You've probably heard it decreed that "abs are built in the kitchen." And while your diet plays an important role in getting lean, it is only part of the picture. If you are seeking serious muscle definition and a reduction in body fat, you will have to log serious hours in the weight room and of course, bust out some cardio. All those ripped fitness models you admire do cardio but can you go too far? Can it interfere with your strength gains? Is it even necessary?
Christian Finn of muscleevo.net, a fitness expert who has trained countless people to ultra lean status, believes it is necessary. “You can get ‘looking good on the beach’ lean without any cardio,” he says. “And there are folks with fast metabolisms who can get ‘abs visible from across the room’ lean without cardio. But for most people most of the time, some form is going to be necessary.”
So what's the deal with cardio and low body fat?
In a recently published case study of a natural bodybuilder, the authors report that in the final month of his contest prep, he did five 40-minute cardio sessions a week. In 14 weeks of training, he cut his body fat from 14% to 7.2%. Pretty impressive. However, he also lost 11 pounds of muscle (43% of his total weight loss) which was far higher than expected. The researchers have speculated that the excessive cardio created a calorie deficit that was too large to overcome. Another possibility is that endurance exercise may interfere with the ability to maintain and build strength and muscle mass.
[bctt tweet="Is Cardio Necessary For Achieving Super-Low Body Fat?"]
Possible reasons for concern
A study published in the Journal of Sports Medicine and Physical Fitness,
offers two points of concern:
- Strength and endurance exercises develop different fibers and do so in different ways -- only one of which will give you that perfect bikini body.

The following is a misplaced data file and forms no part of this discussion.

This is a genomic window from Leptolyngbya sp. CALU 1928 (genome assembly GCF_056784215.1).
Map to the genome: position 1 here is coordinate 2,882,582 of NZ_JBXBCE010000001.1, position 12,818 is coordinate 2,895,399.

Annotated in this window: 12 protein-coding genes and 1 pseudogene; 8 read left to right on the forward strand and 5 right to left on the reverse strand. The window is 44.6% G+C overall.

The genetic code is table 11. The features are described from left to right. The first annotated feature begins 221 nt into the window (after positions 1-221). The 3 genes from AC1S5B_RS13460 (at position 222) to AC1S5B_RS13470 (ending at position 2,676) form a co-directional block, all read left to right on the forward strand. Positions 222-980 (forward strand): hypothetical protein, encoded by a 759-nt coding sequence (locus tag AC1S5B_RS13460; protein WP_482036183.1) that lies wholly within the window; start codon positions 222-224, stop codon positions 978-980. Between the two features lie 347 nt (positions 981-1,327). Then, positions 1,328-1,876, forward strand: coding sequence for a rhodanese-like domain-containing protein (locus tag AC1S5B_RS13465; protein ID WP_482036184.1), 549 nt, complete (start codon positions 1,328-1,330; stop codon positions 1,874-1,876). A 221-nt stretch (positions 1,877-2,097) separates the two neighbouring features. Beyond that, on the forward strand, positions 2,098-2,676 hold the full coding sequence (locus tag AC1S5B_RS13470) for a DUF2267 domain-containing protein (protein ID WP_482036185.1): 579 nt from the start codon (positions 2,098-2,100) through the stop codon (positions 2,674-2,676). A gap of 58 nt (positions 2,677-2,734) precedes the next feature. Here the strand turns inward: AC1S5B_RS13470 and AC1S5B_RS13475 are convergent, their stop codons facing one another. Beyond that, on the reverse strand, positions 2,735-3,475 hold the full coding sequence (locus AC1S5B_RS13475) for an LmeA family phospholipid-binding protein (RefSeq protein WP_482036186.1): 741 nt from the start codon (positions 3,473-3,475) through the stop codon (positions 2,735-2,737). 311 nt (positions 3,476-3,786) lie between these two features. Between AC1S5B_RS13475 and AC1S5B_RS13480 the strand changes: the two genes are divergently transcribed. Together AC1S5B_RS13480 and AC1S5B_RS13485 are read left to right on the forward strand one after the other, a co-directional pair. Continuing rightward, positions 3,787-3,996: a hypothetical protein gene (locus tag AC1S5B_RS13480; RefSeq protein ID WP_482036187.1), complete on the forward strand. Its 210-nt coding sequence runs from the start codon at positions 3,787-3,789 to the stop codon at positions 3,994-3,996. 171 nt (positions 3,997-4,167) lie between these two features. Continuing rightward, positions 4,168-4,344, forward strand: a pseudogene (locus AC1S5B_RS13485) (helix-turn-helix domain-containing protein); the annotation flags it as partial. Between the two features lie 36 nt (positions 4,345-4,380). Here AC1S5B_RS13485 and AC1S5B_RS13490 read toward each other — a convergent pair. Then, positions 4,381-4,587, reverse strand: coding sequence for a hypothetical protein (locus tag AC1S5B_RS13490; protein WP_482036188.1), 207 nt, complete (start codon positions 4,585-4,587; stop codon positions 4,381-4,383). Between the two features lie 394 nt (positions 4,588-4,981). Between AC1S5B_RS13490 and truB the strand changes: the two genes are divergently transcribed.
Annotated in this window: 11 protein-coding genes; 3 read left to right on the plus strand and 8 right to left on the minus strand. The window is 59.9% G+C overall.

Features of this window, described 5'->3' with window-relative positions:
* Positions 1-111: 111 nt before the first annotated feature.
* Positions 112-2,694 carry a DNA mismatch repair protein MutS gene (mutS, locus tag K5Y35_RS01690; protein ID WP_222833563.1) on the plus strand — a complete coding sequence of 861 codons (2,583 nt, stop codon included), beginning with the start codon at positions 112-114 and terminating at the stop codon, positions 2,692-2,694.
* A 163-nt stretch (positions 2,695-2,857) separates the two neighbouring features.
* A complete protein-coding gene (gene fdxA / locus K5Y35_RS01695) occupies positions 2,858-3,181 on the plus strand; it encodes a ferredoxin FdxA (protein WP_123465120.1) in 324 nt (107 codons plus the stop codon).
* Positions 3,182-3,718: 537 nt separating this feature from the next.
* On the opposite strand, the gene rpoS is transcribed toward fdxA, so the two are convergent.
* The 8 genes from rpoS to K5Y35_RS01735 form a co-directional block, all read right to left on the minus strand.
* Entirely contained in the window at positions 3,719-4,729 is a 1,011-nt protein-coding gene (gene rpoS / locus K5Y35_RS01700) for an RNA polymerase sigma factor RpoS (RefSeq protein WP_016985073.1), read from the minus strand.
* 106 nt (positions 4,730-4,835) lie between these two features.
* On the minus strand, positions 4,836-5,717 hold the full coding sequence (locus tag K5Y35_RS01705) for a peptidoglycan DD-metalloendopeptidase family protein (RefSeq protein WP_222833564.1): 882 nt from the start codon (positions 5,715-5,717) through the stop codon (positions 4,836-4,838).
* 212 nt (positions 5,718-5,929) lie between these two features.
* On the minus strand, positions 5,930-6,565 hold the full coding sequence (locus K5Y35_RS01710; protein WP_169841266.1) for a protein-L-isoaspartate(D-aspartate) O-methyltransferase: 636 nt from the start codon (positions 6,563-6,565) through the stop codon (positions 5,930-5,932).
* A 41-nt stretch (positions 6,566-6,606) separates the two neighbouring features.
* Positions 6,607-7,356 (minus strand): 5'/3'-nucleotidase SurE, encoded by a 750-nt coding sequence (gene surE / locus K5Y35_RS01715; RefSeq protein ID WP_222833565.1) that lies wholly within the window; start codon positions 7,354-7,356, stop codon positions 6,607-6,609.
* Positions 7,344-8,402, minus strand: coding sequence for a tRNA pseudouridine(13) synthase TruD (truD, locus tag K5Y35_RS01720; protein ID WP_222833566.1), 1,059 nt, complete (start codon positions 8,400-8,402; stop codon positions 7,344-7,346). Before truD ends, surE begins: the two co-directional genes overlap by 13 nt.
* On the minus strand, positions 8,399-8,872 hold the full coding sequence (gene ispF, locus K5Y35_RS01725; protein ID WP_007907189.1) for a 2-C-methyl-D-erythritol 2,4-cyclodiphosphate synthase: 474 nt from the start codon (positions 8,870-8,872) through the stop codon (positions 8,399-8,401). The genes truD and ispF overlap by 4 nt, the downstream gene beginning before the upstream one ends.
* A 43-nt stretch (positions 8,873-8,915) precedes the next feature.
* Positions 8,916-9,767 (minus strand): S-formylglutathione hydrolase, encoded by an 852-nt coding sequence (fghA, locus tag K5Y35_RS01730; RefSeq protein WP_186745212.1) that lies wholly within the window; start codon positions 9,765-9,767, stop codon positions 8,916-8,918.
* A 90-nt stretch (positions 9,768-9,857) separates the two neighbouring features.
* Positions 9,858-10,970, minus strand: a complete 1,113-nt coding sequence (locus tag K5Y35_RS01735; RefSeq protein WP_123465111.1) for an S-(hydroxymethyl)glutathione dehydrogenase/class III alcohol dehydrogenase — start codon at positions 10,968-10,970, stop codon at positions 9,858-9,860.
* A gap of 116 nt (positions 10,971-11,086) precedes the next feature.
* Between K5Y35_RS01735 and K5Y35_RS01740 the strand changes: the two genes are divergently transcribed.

- Both cardio and weight training drain the muscles of glycogen, leaving the body with limited fuel for training when there is also a reduction in calorie consumption.
This potential interference is most pronounced in the muscles you force to do double duty. For example, running can affect the strength and size of the lower body because running induces more muscle damage. For safer options, try walking or cycling.
What about intensity?
High intensity interval training (HIIT) causes less interference with strength training. This shouldn't come as much of a shock when you consider that HIIT is quite similar to strength training. And as Finn points out, strength training “is itself a form of intense intermittent exercise."
When you workout out at a high intensity, your body needs recovery time. Doing two types of intense exercise, strength training and cardio, only increases this recovery need -- especially if you are reducing calories to cut body fat. “It can often lead to you feeling burned out, tired, and irritable,” Finn says.
What should you do if you want to seriously lean out?
If you want to continue making strength gains, try sticking to lower-intensity, steady state cardio like walking or cycling. “Three to five hours of lower-intensity cardio, spread across four to five weekly sessions, is usually enough to get the job done,” Finn says. If you can get the results you want while doing less, than you should do less.
Getting ripped abs begins at the gym and is enhanced by your diet (clean up your eating habits with the BodyRock Meal Plan
). But, they are polished off by cardio. Sorry if you thought you could get along without it, but it turns out that cardio is an essential part of the equation!
Has lower-intensity cardio helped you reach your fat loss goals?
Source: Men's Health